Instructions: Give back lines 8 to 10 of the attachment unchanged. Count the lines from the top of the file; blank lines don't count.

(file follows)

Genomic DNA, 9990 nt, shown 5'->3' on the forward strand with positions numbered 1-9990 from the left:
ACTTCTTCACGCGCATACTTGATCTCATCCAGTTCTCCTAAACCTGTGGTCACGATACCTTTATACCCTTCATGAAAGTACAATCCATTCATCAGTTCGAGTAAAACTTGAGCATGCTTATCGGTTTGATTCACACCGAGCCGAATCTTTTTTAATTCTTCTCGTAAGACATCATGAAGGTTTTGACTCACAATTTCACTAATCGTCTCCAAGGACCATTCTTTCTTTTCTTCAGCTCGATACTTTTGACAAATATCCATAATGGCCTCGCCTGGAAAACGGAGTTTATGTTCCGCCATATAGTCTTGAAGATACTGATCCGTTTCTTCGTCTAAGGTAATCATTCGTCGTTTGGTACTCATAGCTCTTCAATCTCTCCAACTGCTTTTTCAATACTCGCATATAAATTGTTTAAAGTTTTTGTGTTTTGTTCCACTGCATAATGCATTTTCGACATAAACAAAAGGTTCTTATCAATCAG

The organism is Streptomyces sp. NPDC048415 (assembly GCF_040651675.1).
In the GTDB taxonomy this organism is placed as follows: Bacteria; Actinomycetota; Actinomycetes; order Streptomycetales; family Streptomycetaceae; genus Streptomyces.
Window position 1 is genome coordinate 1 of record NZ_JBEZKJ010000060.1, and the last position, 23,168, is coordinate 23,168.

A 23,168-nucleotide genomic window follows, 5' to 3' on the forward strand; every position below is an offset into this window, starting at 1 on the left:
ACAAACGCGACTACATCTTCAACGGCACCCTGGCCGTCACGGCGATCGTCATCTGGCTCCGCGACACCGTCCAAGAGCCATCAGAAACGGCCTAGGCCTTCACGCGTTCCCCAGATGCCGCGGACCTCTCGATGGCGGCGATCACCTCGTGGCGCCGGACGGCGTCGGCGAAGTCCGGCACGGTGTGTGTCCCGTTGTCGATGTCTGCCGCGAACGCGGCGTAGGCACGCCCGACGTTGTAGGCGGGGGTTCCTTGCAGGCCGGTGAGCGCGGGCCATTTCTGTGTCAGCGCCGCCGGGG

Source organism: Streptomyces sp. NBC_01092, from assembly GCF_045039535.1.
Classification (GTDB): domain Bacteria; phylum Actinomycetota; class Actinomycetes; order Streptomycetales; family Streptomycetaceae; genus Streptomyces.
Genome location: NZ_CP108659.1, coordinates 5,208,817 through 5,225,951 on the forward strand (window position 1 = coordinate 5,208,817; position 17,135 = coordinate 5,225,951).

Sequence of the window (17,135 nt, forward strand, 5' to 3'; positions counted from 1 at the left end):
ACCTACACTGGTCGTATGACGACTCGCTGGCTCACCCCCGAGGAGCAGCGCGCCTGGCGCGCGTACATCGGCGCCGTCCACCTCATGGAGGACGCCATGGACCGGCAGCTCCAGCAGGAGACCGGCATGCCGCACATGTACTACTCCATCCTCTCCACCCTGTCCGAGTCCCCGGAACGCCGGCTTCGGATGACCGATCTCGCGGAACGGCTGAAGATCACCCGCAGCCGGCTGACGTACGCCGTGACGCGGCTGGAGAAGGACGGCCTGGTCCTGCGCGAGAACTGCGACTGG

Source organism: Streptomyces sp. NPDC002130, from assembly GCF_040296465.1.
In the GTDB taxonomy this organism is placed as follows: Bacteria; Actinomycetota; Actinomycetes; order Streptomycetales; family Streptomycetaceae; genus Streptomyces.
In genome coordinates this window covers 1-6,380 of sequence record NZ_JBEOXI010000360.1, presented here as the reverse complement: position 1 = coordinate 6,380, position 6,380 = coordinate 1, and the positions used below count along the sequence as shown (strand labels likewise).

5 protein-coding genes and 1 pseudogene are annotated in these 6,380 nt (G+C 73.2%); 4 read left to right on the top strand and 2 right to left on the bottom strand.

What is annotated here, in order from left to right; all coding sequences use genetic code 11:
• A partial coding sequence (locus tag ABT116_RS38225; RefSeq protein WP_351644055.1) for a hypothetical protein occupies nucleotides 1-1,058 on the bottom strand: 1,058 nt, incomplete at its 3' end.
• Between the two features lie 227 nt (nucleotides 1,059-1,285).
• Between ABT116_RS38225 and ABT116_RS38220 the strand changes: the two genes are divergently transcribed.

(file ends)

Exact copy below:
Source organism: Streptomyces sp. NBC_01092, from assembly GCF_045039535.1.
Classification (GTDB): domain Bacteria; phylum Actinomycetota; class Actinomycetes; order Streptomycetales; family Streptomycetaceae; genus Streptomyces.
Genome location: NZ_CP108659.1, coordinates 5,208,817 through 5,225,951 on the forward strand (window position 1 = coordinate 5,208,817; position 17,135 = coordinate 5,225,951).